With the possible exception of John F. Kennedy, no president’s death generated more speculation and controversies than that of Warren G. Harding.
The President Dies
On August 2, 1923, the country was stunned when the news came over the telegraph and telephone wires: President Warren G. Harding had died in San Francisco. He had seemed the picture of health.
Within hours, however, rumors began to circulate. He had been murdered. He had committed suicide. He had been poisoned. It was his wife who killed him. The buzz was further compounded when Mrs. Harding refused to permit an autopsy.
The train draped in mourning bunting made its way back to Washington. More than nine million people lined the tracks in respect to a man they sincerely liked. Mrs. Harding remained secluded and made no public appearances.
When they returned to the White House and the body lay in state in the East Room, Florence Harding was said to have sat beside the body, murmuring “Nobody can hurt you now, Warren.”
She vacated the White House quickly, and stayed for a while at the Georgetown home of Evalyn Walsh McLean, her closest friend. Even though it was August, a huge fire was lit in the fireplace, and she began to destroy boxes and boxes of papers. She later claimed they were only personal documents.
But within weeks, indications of scandal, intrigue, malfeasance and out-and-out criminal corruption began to surface. First they dribbled out, then the floods began. Wrongdoing on a grand scale had obviously occurred on Warren Harding’s watch.
Was he murdered to keep him quiet? Was he murdered because he was complicit? And when word leaked out that Harding had fathered an illegitimate child, even more rumors circulated. Did Mrs. Harding do it out of revenge and fury?
The Hardings: A Mismatched Match
Warren G. Harding (1865-1923) was not a bad or corrupt man, but he was a weak one. He was also good looking, genial, and an easy mixer with literally hundreds of friends.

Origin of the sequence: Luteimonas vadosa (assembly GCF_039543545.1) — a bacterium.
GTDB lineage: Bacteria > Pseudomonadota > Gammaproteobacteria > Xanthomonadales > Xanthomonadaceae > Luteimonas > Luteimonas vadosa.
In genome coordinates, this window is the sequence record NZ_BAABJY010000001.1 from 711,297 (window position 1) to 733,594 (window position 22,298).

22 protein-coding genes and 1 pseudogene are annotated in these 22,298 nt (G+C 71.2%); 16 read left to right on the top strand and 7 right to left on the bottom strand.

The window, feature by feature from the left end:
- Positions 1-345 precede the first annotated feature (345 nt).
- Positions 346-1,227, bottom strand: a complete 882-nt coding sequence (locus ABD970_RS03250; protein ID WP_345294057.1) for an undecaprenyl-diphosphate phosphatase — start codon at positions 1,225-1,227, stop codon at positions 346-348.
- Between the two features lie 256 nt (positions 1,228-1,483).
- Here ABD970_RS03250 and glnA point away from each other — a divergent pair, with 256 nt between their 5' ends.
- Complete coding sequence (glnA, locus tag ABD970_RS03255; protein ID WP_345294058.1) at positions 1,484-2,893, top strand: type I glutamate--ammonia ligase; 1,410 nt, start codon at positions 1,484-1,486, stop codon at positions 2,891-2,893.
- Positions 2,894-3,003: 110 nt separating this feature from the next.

He was twenty-five when he married Florence Kling (1860-1924) five years his senior and a divorcee. It is easy to understand her attraction to him, but harder to determine what he saw in her. She was nice enough looking, but bossy and domineering, and the obvious pursuer in whatever courtship there was. It may have been exactly what Harding’ father once said about his son: “He can’t say no to anyone.”
From the outset, it was not particularly happy. Florence (who Harding nicknamed “Duchess” for her imperious ways) developed a serious and chronic kidney ailment that necessitated the removal of a kidney in 1905. Because of the nature of her illness, the “marital” part of their marriage was curtailed. They would share a room, but not a bed.
The handsome Harding found his pleasures elsewhere, which manifested in periodic bitter and rancorous arguments. But mostly, the Harding marriage was an armed truce, bound by the Marion Star, their growing-in-influence daily newspaper – and politics.
Charles Sawyer was a homeopathic doctor in mid-Ohio, and had known the Hardings for many years, both as physician and as family friend.